18 Jul 2015
Gwenno / Y Dydd Olaf (album review)
This is the first album by brand new Heavenly Recs signing Gwenno Saunders, whose music as a solo musician has only really been 'out there' for a matter of months. But despite this, Gwenno's attracted herself a fairly large amount of press attention, and her debut is something I was so happy to be able to get my hands on early to review.
As an English speaker, the first striking thing about the album is that (bar a song in Cornish) Gwenno sings strictly in Welsh - but luckily, however, this doesn't detract from the musical brilliance of it, and Gwenno's celestial voice works as a beautiful instrument, much like Liz Fraser on the early Cocteaus records.
The album has a really cosmic, spacey sound, and because of this it's a really great listen that you can really lose yourself in. Gwenno's old band, The Pipettes, troubled the higher reaches of the UK charts with 4 hit singles in the mid-noughties, and not surprisingly for an album like Y Dydd Olaf, I'd say that by stark contrast it's probably the most anti-commercial pop record you could still call a 'pop record' ever. It has obvious touchpoints in the otherworldly quirks of Broadcast, the motorik krautrock of NEU! and the ethereal dreaminess of Slowdive, but despite this, it's fresh and genuinely unlike anything else you've ever heard.
The bright Stwff has some really oddly hypnotic percussion sounds that remind me of Stealing Sheep's Greed, whilst a fairly danceable bassline turns it into the kinda track you just can't help but dance to. And the track that precedes it, Golau Arall, gets a bit of a similar effect with a similarly fantastic bassline, and - like on the rest of the record - it has a really fantastic drum sound thanks to some brilliant production.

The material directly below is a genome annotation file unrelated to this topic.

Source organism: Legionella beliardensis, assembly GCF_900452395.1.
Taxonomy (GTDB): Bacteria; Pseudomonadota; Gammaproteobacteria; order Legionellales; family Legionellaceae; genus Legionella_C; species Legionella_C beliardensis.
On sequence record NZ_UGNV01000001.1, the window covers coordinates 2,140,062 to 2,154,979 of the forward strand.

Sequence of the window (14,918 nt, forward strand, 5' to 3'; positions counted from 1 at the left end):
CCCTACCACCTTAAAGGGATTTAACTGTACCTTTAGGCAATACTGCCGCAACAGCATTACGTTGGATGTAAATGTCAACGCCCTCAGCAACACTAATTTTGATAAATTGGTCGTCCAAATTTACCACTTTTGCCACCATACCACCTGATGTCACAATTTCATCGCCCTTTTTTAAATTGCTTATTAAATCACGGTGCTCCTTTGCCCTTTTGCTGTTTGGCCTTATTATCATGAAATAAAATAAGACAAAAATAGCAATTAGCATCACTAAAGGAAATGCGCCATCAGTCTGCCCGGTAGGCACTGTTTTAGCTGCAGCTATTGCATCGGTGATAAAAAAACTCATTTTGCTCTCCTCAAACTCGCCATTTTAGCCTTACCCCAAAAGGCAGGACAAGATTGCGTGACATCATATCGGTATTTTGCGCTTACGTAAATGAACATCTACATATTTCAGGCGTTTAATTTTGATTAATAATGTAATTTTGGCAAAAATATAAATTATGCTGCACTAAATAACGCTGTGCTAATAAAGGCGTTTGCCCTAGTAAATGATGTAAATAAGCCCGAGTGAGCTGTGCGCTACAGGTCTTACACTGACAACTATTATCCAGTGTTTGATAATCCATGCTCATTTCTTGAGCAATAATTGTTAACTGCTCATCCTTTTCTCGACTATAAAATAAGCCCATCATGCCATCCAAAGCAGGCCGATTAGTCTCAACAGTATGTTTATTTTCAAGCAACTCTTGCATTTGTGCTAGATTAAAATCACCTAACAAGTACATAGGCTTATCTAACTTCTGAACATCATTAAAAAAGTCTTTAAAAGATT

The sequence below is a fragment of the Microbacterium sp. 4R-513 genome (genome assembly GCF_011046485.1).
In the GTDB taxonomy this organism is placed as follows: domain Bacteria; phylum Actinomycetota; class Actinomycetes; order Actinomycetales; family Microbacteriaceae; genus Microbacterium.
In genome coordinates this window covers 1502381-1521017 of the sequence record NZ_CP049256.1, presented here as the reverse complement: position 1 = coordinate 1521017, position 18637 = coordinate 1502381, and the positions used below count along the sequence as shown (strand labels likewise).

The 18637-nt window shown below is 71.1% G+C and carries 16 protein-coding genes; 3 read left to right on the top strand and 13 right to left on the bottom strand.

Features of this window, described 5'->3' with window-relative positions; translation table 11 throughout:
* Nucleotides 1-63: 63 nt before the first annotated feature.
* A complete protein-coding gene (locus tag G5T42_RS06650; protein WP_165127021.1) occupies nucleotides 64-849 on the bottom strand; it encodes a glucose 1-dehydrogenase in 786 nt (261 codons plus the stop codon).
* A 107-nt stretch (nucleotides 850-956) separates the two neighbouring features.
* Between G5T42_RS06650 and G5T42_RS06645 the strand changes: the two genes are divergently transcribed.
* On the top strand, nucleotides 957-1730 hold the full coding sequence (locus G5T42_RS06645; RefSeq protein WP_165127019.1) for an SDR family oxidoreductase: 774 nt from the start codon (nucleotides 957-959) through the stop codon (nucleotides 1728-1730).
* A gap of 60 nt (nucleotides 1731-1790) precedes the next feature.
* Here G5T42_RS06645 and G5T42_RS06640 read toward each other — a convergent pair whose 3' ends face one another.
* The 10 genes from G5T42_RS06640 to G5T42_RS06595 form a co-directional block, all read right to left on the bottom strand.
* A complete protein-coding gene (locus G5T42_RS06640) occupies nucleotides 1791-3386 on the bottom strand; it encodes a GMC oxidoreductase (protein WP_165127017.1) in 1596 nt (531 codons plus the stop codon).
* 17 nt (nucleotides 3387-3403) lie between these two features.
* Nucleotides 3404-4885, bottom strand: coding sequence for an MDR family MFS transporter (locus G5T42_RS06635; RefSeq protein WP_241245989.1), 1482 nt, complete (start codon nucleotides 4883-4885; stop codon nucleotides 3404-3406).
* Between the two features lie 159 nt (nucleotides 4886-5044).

Every single song on Y Dydd Olaf has it's own beautiful post-apocalyptic charm; from the Cornish-sung closer Amser, which is what I'd imagine 23rd century synthpop to sound like, to hypnotic opener Chwyldro, which has been floating around the internet a year or two, there are no fillers on Y Dydd Olaf.
Obviously being signed to Heavenly Recs, Gwenno's potential audience of krautheads and psych fans is going to be quite large; but has she alienated her audience by singing in a language that 95% of them can't understand? OF COURSE NOT. Through the use of her gorgeous voice and beautiful delivery, Gwenno's otherworldly debut transports you elsewhere - you don't need to be able to understand the words, because the music is so wonderful that you just can't help but love every single one second of Y Dydd Olaf's 44 minute runtime.
(written by calum cashin)